Over the past year, I have been working through Mona Brookes' Drawing with Children with my older two kids – currently ages 8.5 and just turned 6 (so they were 7.5 and 5 when we started). This is one of those books that I bought a long time ago because it is mentioned so often in homeschooling circles, but then it sat on my shelf for the next two years because it completely overwhelmed me. I finally pulled it back out last summer because a friend of mine was using it with her children and I was so impressed by their work that I figured it was worth another go. I'm so glad I did because I've been impressed with the progress we (meaning the children and myself!) have made.
The first lesson walks through learning to see the 5 basic elements of shapes (dots, circles, straight lines, curved lines, and angled lines) that make up any object. The basic premise of this book is that once you can learn to see these basic elements in the objects around you and learn to reproduce them, then you can draw basically anything by putting them together in basic combinations. The first lesson takes you through a series of exercises that help you to identify and reproduce these 5 elements, concluding with instructions for drawing a simple bird using these shapes. I found the lesson plans at Donna Young's site helpful for breaking this lesson down into activities that I could accomplish in a 15-20 minutes drawing session with my children. She also has some downloadable sheets that you can use for the reproduction exercises suggested in the book.
|Sample of some of the reproduction exercises suggested in the first lesson of Drawing with Children. The idea is to learn to see the shapes and lines that you see and reproduce them - first with abstract items, and later with real ones.|
The second lesson is called "drawing from graphics" and builds on the previous lesson. (Donna Young also has lesson plans for this lesson which I didn't follow exactly, but again it was helpful to me in terms of wrapping my mind around how to break down the wealth of information in the chapter into manageable chunks.) This lesson provides a sequence of progressively difficult drawings and instructions on how to draw them, putting to use the idea of combining the different elements of shape to make something recognizable. We completed the first two drawings – a lion and a tropical bird – breaking down each over several drawing sessions.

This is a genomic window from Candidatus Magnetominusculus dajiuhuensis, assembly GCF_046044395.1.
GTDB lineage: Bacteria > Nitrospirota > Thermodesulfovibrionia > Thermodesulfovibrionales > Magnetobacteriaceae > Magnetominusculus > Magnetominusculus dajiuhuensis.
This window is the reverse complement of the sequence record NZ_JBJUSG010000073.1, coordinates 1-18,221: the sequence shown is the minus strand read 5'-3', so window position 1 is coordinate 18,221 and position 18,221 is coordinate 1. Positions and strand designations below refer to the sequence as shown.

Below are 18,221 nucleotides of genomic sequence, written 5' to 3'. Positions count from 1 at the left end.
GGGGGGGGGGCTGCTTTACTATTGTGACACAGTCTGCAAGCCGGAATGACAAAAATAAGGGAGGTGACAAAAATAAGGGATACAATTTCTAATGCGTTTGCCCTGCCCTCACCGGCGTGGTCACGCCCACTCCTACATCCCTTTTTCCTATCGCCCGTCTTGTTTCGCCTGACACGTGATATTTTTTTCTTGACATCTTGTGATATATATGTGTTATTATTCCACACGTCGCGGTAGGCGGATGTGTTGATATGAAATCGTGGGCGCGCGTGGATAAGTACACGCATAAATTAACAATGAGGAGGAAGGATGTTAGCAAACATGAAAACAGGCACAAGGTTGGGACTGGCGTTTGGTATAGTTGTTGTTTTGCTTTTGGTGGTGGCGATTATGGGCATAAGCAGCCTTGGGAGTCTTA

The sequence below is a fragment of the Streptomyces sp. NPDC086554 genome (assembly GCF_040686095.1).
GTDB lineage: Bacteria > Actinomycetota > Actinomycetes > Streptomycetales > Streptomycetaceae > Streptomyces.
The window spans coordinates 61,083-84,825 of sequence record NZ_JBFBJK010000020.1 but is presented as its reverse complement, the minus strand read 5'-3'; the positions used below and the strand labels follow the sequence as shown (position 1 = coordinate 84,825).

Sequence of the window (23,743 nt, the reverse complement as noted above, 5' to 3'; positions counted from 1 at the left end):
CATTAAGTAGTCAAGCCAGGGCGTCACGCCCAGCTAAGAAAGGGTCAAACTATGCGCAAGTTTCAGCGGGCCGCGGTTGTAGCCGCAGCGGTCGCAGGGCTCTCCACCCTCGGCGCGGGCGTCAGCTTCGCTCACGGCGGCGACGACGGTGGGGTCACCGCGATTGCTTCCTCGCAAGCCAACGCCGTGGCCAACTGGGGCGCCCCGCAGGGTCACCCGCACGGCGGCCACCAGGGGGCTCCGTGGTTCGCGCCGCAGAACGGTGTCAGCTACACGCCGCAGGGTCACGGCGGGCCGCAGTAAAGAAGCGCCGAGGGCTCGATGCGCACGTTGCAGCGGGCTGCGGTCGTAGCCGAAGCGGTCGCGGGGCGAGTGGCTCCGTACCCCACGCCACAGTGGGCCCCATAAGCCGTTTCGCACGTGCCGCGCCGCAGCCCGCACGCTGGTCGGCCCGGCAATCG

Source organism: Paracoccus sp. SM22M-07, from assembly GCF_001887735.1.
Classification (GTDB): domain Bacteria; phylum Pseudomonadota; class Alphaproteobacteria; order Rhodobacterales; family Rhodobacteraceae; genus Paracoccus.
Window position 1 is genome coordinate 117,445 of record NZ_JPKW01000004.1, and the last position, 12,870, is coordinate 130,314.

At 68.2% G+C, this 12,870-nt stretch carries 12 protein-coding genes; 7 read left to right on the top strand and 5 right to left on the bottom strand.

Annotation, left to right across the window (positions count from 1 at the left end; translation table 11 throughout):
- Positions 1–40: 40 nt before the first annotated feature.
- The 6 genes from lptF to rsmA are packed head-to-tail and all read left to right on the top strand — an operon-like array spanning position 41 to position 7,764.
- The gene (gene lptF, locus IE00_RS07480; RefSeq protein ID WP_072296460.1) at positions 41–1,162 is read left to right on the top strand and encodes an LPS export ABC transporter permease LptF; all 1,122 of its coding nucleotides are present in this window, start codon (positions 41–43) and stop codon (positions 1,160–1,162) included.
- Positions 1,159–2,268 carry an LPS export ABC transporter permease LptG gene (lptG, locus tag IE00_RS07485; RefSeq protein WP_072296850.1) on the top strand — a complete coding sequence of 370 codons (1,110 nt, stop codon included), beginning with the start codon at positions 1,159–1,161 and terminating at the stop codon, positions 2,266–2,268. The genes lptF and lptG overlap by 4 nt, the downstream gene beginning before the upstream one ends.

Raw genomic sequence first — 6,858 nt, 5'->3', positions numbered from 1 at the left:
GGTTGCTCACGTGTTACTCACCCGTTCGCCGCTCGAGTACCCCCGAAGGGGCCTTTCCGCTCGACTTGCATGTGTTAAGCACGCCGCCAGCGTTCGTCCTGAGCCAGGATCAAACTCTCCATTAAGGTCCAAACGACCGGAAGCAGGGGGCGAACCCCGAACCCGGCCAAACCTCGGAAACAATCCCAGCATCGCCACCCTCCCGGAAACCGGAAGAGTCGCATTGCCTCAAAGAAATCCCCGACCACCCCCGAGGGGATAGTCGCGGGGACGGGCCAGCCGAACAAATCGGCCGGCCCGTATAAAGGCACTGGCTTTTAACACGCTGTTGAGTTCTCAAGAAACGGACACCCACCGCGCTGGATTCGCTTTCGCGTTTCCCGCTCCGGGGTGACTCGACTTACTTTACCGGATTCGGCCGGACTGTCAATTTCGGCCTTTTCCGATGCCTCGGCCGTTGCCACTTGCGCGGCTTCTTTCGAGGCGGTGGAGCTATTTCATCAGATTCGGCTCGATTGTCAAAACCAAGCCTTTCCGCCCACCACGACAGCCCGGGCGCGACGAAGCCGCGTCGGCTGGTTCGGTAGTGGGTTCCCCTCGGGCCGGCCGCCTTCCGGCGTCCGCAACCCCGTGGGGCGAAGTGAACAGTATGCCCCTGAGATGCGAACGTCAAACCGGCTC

|Lion drawn by James, age 5.5|
|Lion drawn by Michelle, age 8|
|Lion drawn by Mama, who has never been particularly artistic. :)|
After we had done that, though, I thought we ought to slow down and work on putting the principles we have used into practice before moving on to the more complicated lessons in the book. J So the last several drawing sessions we've done, we've chosen a picture book with fairly simple line drawings from our shelves and put our skills to work in trying to reproduce them. This has been a lot of fun. It's been good practice too, cementing the skills we've learned. It's also made it more natural to carry over the skills we've learned from this book into our other drawing. I'm far more pleased with my nature journal sketches now than I was a year ago, and I can't help but think that the principles in this book have helped with that.
|Michelle's reproduction of Camille, our favorite French giraffe.|
|From Mama's sketchbook - Curious George and some of Miss Fannie's hats.|
That's as far as we've gotten, really. The next lessons include still-life drawing and volume drawing (we may work through Bruce McIntyre's Drawing Textbook or Mark Kistler's You Can Draw in 30 Days when we get to that point, both of which we have on our shelf, and both of which go through three-dimensional drawing techniques in more detail.) Although I had a weekly drawing session scheduled in our school day last year, we didn't always get to it – perhaps every other week, on average, was more realistic. With a second student officially joining us this fall, I'm rethinking our schedule and actually thinking of moving our drawing time to the evenings. We have been building a habit of doing something special together as a family after dinner so we might try having a drawing time on occasion at that time of day instead. I hope that we will be able to be more consistent about doing it regularly. J We'll see.
Do you have a favorite resource for art or drawing instruction?